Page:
Yogi Ferrell had some bad games, and suddenly it’s time to worry. The senior guard wasn’t himself for a few nights, and the sky is falling.
On an afternoon when nearly everybody struggled mightily in the second half, people chose to focus on the miscues of IU’s most reliable player.
IU Coach Tom Crean thought it was odd, too.
“We don’t really talk about slumps,” he said. “It’s not a real issue. He’s not in one.”
He’s right. Ferrell has been the rock of this team all season.
During a trying stretch when IU was trying to adjust to losing sophomore guard James Blackmon Jr., Ferrell was the one dominating each and every game and keeping the ship afloat.
The rails could have fallen off easily back in January, but having an experienced star running the show allowed other Hoosiers to grow while still winning.
Now, Ferrell, IU’s all-time assists leader, has had three straight games shooting 30 percent or worse, and he isn’t getting the benefit of the doubt.
People need scapegoats, sure. Just keep things in perspective.
There is something people are missing lately, and it’s something big.
If IU can’t compete — and other people can’t step up — when Ferrell is struggling, what hope does this team have when tournament time comes around? The big issue is that the success of IU often stems from whether Ferrell is on his game or not. That is especially the case on the road.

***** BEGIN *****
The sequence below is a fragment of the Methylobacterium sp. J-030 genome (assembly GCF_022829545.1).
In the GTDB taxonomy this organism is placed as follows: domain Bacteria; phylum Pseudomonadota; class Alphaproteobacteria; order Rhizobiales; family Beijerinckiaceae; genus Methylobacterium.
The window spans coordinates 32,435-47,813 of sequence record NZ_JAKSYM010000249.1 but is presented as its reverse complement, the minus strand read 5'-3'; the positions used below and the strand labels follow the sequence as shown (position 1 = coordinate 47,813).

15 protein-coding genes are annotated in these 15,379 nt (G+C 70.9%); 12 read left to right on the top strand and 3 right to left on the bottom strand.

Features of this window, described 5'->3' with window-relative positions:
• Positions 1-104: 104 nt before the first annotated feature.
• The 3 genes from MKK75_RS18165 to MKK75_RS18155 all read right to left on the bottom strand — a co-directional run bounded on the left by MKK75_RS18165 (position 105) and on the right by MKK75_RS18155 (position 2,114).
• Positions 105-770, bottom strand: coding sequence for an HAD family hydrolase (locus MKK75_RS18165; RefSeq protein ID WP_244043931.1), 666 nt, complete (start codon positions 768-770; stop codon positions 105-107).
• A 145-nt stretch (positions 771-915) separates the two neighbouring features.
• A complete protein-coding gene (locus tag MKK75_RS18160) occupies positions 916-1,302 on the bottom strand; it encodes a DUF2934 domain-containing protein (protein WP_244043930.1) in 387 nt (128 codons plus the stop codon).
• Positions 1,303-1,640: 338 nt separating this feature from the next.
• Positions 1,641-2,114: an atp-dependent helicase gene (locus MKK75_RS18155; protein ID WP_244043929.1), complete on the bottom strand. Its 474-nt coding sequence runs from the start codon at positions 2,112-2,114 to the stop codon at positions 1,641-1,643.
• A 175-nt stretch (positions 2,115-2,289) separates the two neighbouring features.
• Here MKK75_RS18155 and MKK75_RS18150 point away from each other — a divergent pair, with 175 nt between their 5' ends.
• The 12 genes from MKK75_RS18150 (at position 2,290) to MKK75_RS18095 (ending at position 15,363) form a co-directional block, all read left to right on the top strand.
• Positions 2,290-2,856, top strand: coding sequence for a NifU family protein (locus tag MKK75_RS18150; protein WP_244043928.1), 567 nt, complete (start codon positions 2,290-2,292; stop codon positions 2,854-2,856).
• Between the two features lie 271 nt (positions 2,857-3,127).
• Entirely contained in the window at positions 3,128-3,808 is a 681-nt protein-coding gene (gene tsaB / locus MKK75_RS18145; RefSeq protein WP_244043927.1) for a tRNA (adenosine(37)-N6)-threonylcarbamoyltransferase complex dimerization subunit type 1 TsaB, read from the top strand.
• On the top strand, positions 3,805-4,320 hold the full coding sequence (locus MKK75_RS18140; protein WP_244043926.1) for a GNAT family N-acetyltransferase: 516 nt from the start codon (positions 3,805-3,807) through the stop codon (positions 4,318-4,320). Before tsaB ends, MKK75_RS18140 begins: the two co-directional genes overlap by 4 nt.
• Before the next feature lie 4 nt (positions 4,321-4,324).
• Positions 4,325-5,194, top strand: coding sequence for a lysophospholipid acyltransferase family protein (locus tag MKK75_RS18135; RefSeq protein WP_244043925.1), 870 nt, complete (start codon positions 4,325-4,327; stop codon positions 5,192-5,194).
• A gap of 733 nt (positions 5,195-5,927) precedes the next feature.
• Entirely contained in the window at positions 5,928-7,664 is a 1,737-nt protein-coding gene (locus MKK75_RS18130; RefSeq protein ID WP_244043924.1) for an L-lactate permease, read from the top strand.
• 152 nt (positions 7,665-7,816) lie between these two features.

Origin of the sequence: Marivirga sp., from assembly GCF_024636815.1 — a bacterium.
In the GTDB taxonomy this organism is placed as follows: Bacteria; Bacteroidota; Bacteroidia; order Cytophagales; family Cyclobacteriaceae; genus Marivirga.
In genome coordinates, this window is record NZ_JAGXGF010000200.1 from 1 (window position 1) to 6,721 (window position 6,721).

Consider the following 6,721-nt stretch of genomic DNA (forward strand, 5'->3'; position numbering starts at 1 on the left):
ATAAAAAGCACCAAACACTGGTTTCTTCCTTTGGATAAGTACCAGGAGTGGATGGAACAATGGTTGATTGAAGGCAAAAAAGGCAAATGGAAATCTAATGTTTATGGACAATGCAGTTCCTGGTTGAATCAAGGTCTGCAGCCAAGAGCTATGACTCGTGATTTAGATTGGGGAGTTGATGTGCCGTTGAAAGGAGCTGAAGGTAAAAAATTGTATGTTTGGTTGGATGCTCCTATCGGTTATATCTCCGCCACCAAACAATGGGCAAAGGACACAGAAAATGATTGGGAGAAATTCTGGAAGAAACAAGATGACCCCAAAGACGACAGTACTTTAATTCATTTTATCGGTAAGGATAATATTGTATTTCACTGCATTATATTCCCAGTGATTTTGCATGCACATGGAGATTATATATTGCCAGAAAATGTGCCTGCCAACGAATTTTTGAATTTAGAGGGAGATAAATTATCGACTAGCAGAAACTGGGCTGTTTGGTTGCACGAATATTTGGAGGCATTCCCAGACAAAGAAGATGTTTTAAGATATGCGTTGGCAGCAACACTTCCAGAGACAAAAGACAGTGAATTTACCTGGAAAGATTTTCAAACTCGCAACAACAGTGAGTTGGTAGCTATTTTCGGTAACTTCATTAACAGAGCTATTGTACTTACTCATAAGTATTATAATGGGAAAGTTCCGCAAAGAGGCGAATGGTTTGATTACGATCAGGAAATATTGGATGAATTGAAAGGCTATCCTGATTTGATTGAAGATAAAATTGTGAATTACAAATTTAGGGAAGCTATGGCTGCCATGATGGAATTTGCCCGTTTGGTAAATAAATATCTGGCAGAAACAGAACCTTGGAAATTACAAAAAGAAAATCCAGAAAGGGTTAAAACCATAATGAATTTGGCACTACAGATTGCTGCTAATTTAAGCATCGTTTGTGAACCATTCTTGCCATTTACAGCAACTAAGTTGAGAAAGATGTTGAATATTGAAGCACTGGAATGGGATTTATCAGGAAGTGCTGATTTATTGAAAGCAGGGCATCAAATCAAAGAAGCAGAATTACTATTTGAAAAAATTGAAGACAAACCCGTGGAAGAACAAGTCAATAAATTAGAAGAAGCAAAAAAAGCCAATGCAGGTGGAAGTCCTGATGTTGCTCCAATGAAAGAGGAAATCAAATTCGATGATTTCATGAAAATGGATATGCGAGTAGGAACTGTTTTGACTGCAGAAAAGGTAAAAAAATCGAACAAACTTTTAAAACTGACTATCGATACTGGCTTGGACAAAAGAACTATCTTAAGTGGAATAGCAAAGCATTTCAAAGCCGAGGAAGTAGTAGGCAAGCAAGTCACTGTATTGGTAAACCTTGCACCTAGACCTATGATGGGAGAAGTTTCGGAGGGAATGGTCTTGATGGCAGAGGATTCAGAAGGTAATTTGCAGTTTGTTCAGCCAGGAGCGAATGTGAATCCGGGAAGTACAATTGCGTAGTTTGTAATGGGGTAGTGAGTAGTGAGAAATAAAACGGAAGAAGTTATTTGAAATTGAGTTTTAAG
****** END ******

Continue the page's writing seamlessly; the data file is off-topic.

If this team believes it has any championship hopes, it can’t be dependent on the play of one star. Complete teams win championships.
Multiple players step up when one or two have an off night on championship teams.
This isn’t a call out of Ferrell’s teammates. They certainly stepped up last week in an impressive home win against Iowa.
It’s just that the attack should not be on Ferrell.
Don’t forget all of the games where the IU offense became stagnant around Ferrell, so he had to put the team on his shoulders.
Jan. 26 at Wisconsin comes to mind.
The offense had no movement, no substance, and Ferrell went into beast mode and put up 30 points to push IU into overtime.
After the Sunday loss at Michigan State, Crean said other guys weren’t making plays.
The team shot 32 percent from the field in the second half.
He admitted Ferrell pressed too much and should have gotten to the foul line more.
But Ferrell was one of many players struggling Sunday.
There’s a reason Michael Jordan has six championships and Allen Iverson has zero.
Jordan had a long list of people stepping up on his off nights, Iverson didn’t.
IU is a team capable of a long run, no doubt about it. Just remember that its success can’t be dependent on whether Yogi Ferrell is hot that night.